Decline of antioxidant defense after estrogen deficiency leads to oxidative damage in bone marrow-derived mesenchymal stem cells (BMMSCs), resulting a defect of bone formation in osteoporosis. Forkhead box O1 (FoxO1) protein is crucial for defending physiological oxidative damage in bone. But whether FoxO1 is involved in the oxidative damage during osteoporosis is largely unknown. In this study, we found that FoxO1 protein accumulation was decreased in BMMSCs of ovariectomized mice. The decrease of FoxO1 resulted in the suppression of manganese superoxide dismutase (Sod2) and catalase (Cat) expression and accumulation of reactive oxygen species (ROS), inhibiting the osteogenic differentiation of BMMSCs. The decline of FoxO1 protein was caused by tumor necrosis factor-alpha (TNF-α) accumulated after estrogen deficiency. Mechanistically, TNF-α activated NF-κB pathway to promote microRNA-705 expression, which function as a repressor of FoxO1 through post-transcriptional regulation. Inhibition of NF-κB pathway or knockdown of miR-705 largely prevented the decline of FoxO1-mediated antioxidant defense caused by TNF-α and ameliorated the oxidative damage in osteoporotic BMMSCs. Moreover, the accumulated ROS further activated NF-κB pathway with TNF-α, which formed a feed-forward loop to persistently inhibiting FoxO1 protein accumulation in BMMSCs. In conclusion, our study revealed that the decline of FoxO1 is an important etiology factor of osteoporosis and unclosed a novel mechanism of FoxO1 regulation by TNF-α. These findings suggested a close correlation between inflammation and oxidative stress in stem cell dysfunction during degenerative bone diseases. Stem Cells 2016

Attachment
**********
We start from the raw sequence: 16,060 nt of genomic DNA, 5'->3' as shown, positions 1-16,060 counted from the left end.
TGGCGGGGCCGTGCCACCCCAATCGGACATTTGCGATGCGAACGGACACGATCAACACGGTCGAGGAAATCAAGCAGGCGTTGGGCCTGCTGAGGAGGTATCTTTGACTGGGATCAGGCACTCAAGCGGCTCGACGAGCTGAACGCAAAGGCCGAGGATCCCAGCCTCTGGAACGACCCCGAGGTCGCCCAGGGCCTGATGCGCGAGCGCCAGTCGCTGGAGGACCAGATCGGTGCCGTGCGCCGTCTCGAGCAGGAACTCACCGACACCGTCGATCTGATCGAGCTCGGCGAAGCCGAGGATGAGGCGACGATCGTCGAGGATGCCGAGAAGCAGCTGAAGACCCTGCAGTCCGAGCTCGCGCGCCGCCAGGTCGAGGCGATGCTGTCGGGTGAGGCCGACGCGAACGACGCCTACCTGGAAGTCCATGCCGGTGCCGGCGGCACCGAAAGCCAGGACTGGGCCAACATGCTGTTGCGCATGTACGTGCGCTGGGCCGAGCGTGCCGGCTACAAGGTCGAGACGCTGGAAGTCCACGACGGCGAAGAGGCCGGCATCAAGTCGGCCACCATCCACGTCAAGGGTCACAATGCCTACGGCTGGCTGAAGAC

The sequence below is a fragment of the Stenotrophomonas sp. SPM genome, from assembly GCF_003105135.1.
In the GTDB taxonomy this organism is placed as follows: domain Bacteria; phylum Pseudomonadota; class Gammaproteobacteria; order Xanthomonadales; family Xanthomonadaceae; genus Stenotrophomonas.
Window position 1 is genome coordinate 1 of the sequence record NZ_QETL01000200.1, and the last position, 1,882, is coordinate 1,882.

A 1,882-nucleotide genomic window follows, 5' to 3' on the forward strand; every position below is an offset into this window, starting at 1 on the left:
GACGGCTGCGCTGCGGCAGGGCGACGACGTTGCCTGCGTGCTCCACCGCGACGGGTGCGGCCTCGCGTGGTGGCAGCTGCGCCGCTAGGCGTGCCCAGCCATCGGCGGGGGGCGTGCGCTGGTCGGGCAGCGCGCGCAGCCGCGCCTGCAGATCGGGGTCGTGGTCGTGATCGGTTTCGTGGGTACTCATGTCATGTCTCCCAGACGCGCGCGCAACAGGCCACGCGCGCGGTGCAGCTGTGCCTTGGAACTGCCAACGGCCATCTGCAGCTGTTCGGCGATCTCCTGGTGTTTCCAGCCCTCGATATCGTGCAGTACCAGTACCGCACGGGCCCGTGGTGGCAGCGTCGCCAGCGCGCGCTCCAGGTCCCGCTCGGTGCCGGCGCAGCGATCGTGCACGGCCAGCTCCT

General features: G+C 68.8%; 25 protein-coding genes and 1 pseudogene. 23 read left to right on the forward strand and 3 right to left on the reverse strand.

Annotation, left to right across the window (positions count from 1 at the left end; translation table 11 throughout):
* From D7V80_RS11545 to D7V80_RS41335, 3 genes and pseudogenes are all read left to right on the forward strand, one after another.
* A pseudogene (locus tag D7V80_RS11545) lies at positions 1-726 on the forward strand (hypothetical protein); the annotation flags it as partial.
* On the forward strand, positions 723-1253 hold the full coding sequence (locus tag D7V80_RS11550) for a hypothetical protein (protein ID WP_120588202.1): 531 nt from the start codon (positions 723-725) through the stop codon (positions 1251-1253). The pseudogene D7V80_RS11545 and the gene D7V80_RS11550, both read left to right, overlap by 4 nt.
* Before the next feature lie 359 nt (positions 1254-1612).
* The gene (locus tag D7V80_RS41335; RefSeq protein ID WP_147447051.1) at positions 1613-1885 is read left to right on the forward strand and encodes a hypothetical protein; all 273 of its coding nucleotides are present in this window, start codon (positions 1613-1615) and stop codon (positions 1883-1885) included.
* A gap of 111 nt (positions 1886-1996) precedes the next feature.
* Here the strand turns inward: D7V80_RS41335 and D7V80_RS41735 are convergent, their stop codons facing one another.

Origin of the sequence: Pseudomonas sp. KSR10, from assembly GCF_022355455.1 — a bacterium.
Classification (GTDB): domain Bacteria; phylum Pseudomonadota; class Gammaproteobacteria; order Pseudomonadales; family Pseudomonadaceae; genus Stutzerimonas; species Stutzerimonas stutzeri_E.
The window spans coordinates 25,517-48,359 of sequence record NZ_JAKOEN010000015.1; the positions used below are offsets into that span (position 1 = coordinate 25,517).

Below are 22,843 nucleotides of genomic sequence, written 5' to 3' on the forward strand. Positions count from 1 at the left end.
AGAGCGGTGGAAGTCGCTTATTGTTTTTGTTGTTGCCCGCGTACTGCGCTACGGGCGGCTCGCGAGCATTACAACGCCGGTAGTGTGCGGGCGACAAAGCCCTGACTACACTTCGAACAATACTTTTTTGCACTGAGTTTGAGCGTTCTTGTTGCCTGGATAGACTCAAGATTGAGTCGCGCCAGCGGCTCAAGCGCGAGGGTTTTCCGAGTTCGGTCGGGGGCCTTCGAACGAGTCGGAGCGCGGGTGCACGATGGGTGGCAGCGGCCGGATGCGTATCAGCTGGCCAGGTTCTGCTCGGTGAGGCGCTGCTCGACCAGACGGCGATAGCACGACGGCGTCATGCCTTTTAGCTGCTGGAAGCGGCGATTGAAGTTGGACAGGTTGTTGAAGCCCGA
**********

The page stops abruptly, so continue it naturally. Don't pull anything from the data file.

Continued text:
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After menopause, TNF-α levels in BMMSCs are enhanced to activate NF-κB pathway, which promotes miR-705 expression. Redundant miR-705 inhibits Foxo1 through post-transcriptional regulation, resulting in SOD2 and CAT decrease and ROS accumulation. The accumulated ROS proceeds to activate NF-κB pathway and form a feed-forward loop to exaggerate OS damage in BMMSCs, leading to defect of osteogenic differentiation and bone formation.

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